Slowly but surely I bought more clothes that made me feel beautiful. I stopped dyeing my hair brown and let myself go lighter until I made grey my friend.

Instead of using the mirror, the scale and my too tight clothing as a way to confirm my “not good enough” status or wishing that I was different, I started looking in the mirror and choosing to see myself as beautiful.

Tanya Valentin

It wasn’t easy. Some days I could find one small thing about myself to like.  Giving myself compliments and choosing to see the beauty in me felt so unnatural – I just wasn’t raised to think that way. As girls, we receive the message very early on in our lives that we have to act or think a certain way.  We are admonished for being vain, we are taught to be ashamed of compliments.  We learn that the most desirable feminine attribute is selflessness…

Perhaps the reason why this photograph bugged me so much my lack of humility – my apparent lack of selflessness? This photo to me said, “I am not little red riding hood – I am the wolf!

metania: (n.) the journey of changing one’s mind, heart, self, or way of life

However, I persisted through the discomfort and I started practising radical acceptance. And what I found was that the more I accepted myself, the more joyful, confident and comfortable I felt in my own skin. 

Once I was no longer at war with myself, I had so much more energy to create the types of things I wanted in my life, and I could make space to discover new things about myself.

I recognised that if I was having a thought that hinged around “I am not good enough” or “who am I?” Then I was experiencing shame.  I started to challenge my thinking and getting curious about the things that triggered my feelings of shame. I became a shame detector. 

The emotion of shame in itself is not the villain we make it out to be. When processed with curiosity, shame has a very important message; “I have done something to hurt someone, I need to make amends”.  However, unchallenged shame can be so disempowering especially we use it to cause harm to ourselves. Or as a way to hold us back from living the life we want to live or from being the best, truest versions of ourselves.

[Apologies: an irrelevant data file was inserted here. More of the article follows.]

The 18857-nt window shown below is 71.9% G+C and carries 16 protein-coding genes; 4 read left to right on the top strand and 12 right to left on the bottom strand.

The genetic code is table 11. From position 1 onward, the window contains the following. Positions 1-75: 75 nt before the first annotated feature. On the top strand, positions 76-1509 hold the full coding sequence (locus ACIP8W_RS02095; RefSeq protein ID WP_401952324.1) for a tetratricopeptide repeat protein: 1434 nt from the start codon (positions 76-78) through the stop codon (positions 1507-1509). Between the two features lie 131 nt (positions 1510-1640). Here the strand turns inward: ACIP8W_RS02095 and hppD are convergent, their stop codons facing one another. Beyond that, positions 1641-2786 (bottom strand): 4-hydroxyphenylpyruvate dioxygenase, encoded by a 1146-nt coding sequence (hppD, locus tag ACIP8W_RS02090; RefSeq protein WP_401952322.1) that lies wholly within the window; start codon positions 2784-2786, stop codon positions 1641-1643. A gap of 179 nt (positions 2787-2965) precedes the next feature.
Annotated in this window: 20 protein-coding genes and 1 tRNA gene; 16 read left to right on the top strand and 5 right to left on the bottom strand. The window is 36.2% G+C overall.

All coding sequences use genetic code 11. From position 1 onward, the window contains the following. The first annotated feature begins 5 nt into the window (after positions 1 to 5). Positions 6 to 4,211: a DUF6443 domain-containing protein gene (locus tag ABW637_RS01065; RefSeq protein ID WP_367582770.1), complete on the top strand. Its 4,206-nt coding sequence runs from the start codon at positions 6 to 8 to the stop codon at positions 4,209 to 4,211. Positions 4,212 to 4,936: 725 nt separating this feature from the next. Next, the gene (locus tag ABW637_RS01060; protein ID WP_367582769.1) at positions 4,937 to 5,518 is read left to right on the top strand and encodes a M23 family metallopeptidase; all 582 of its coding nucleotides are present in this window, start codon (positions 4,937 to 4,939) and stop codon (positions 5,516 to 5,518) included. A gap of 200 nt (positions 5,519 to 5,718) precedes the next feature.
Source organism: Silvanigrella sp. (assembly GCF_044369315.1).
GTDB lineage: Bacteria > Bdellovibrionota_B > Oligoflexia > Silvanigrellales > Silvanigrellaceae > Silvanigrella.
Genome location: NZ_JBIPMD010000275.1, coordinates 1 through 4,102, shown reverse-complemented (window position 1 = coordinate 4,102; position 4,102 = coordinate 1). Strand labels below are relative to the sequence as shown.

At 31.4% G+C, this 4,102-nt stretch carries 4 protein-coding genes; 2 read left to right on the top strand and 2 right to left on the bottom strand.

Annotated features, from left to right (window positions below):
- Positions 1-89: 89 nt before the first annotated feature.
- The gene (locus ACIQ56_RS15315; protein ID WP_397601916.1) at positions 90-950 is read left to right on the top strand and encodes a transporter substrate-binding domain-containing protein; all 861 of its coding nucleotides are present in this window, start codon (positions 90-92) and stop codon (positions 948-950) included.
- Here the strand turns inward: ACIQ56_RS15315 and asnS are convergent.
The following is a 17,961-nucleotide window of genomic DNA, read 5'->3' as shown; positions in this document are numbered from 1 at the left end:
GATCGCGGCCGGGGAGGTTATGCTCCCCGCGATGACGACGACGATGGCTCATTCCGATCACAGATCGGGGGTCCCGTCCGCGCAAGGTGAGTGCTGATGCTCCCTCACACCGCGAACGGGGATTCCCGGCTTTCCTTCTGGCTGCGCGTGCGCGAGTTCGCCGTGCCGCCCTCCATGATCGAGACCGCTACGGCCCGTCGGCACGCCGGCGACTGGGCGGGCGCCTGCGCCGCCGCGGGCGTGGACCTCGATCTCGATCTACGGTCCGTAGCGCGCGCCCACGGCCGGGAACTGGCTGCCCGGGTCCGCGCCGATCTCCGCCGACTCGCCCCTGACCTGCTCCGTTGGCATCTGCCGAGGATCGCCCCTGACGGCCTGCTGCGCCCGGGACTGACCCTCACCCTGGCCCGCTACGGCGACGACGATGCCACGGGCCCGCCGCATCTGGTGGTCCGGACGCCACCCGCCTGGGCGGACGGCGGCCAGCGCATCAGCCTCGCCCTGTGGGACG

Radical acceptance is not saying that the thing that happened to us or what we are currently going through is “okay” or that we shouldn’t take action to improve.  Radical acceptance is simply surrendering to the reality of “what is” at this moment in time and making peace with yourself.  As Byron Katie says in her book, Loving What Is;

When you argue with reality I lose – but only 100% of the time.

Byron Katie

Radical acceptance is simply deciding to stop the war that makes reality and yourself your own enemy.  Radical acceptance is merely a means of locating yourself – putting an emotional stake in the ground and saying to yourself;

“I am here. I am human, messy, full of flaws and imperfect in many ways and I am worthy of love and acceptance.” Radical acceptance is a way of taking responsibility for yourself where you are in life as well as the energy that you put out into the world.

sophrosyne: (n.) a healthy state of mind, characterised by self-control, moderation, and a deep awareness of one’s true self, and resulting in true happiness

If you want to transform your life then you have to transform your thinking.

The first step to transforming your thoughts is to become aware of them.

My challenge to you, for the next 24 hours is to intentionally eves drop in on your thoughts. Set a timer on your phone for hour intervals. Carry a notebook around with you and each hour when your alarm goes off;

  • Stop what you are doing
  • Observe your thoughts you had in the previous hour
  • Record them in your notebook
  • Review your thoughts at the end of the day. Were they motivating and empowering? Could your thoughts makeover?
  • Take stock of your thoughts, brainstorm what you can intentionally say to yourself instead
  • Keep going, challenging yourself with new thoughts can be a bit tricky at first and takes practice, but just keep going.

So how about it? Are you up for the challenge towards radical acceptance?

If the answer is “yes” then join the amazing community of women making themselves a priority by following this link here.

Making yourself a Priority is a private Facebook group for women who are on a journey towards self-care, self-love and self-acceptance. No matter where you are on this journey you are welcome here. Come learn, love and witness the beauty and transformation in yourself and others in this uplifting sisterhood of like-minded women